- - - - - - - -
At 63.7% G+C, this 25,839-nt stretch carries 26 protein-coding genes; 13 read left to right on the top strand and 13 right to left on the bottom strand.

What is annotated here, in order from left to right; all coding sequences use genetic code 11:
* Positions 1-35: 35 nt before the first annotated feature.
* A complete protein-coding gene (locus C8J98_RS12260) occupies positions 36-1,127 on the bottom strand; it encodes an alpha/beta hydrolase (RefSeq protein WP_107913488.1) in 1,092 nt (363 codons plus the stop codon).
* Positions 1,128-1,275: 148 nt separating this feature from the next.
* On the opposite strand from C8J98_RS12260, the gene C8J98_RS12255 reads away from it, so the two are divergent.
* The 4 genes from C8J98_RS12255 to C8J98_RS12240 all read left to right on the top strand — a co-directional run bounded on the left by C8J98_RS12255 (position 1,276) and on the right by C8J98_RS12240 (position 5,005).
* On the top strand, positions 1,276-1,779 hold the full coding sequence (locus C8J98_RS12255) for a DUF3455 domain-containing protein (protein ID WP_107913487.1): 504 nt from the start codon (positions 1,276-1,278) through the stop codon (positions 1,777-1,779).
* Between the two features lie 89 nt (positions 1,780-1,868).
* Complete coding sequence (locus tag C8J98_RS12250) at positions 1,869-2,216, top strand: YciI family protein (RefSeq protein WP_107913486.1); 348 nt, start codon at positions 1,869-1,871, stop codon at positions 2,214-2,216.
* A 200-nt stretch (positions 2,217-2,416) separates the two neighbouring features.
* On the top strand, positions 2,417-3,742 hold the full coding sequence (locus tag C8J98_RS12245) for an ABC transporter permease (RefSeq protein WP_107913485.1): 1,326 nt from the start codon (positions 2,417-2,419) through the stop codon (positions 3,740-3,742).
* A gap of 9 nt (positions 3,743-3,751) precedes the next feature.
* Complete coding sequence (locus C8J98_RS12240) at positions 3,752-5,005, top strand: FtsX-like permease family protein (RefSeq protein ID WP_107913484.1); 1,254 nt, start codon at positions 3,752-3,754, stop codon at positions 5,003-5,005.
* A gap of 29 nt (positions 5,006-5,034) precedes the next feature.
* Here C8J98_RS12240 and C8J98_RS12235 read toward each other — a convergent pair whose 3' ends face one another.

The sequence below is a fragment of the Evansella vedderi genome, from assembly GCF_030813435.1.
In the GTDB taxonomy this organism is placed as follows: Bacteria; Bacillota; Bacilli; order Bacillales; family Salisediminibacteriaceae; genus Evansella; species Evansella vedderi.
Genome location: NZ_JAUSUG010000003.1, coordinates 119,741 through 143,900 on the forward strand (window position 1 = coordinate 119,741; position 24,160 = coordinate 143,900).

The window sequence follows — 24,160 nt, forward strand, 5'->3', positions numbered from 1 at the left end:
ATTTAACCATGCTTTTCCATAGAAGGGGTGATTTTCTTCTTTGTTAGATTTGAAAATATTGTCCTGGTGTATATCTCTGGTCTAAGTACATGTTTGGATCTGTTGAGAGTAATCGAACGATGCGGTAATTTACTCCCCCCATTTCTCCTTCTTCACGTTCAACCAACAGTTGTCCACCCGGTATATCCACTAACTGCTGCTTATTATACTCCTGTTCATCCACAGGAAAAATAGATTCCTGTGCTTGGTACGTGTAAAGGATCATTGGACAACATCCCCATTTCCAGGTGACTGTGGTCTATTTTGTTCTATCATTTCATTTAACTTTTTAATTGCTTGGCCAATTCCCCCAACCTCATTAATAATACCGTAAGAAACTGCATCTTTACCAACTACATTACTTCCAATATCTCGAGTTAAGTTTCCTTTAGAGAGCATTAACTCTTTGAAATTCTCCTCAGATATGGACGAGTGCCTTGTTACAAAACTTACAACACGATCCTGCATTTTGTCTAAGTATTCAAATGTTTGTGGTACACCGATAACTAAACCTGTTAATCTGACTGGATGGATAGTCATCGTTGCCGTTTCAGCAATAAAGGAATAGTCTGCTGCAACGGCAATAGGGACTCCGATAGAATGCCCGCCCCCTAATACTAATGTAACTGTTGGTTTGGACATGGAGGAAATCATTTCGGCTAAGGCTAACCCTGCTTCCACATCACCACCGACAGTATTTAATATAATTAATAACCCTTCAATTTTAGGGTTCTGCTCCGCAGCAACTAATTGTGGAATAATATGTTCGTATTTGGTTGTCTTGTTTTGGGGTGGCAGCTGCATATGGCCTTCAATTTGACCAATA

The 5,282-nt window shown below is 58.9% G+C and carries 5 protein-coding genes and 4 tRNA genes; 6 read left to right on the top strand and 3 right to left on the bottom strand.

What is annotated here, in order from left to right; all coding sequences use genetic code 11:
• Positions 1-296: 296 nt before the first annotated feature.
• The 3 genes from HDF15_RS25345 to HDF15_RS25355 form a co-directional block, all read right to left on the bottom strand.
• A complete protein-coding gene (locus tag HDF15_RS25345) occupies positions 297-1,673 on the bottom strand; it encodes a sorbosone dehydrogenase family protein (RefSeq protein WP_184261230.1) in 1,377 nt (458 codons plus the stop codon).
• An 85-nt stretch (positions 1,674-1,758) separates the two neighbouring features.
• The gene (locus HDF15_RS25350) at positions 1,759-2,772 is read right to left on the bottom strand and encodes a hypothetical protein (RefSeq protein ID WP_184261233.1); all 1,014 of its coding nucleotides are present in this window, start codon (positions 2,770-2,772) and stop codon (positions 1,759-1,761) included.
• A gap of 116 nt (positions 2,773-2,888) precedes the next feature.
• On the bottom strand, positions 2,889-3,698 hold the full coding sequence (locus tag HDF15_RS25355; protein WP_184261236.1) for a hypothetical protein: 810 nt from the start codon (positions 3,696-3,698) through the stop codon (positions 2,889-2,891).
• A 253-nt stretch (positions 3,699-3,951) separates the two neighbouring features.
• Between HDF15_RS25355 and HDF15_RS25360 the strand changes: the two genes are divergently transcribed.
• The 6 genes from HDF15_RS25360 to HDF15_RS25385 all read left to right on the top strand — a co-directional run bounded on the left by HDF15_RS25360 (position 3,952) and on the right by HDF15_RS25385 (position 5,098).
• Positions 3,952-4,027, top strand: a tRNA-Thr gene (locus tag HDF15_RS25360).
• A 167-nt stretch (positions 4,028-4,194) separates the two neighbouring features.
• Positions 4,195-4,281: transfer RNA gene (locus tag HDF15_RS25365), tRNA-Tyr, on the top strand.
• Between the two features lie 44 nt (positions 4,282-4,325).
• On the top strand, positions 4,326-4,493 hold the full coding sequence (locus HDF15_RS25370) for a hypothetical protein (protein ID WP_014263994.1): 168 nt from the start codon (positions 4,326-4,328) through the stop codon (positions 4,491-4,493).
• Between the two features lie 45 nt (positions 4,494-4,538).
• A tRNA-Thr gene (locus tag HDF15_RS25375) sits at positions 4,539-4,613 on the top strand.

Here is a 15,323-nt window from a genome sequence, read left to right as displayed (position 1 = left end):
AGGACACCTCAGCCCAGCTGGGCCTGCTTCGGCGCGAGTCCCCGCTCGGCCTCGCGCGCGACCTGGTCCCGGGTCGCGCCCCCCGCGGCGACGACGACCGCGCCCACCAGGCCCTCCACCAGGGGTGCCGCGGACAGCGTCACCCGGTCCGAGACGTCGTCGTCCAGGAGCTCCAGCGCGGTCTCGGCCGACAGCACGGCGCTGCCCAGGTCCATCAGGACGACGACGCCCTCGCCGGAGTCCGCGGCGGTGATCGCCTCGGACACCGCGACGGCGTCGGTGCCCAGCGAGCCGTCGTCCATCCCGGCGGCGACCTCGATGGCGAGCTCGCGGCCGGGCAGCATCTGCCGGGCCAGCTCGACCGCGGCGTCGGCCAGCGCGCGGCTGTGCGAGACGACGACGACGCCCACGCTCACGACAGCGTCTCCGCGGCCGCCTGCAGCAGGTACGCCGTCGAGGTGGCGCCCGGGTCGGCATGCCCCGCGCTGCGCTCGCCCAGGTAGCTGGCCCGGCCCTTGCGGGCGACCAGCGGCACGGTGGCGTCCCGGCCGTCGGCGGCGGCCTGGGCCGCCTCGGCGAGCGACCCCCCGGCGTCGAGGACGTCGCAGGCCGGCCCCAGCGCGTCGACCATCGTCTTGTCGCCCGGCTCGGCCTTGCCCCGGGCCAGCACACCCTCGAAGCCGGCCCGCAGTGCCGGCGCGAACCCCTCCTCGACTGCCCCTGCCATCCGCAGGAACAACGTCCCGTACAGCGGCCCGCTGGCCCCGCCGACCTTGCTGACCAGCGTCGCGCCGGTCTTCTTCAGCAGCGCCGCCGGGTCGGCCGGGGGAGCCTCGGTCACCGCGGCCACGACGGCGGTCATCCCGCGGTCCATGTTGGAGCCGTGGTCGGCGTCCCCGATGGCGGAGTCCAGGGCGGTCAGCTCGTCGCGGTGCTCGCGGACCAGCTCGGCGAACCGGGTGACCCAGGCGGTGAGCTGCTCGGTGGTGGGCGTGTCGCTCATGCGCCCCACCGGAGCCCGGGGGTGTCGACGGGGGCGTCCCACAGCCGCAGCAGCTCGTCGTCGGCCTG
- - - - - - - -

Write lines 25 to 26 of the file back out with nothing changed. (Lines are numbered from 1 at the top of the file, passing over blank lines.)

• The 3 genes from HDF15_RS25345 to HDF15_RS25355 form a co-directional block, all read right to left on the bottom strand.
• A complete protein-coding gene (locus tag HDF15_RS25345) occupies positions 297-1,673 on the bottom strand; it encodes a sorbosone dehydrogenase family protein (RefSeq protein WP_184261230.1) in 1,377 nt (458 codons plus the stop codon).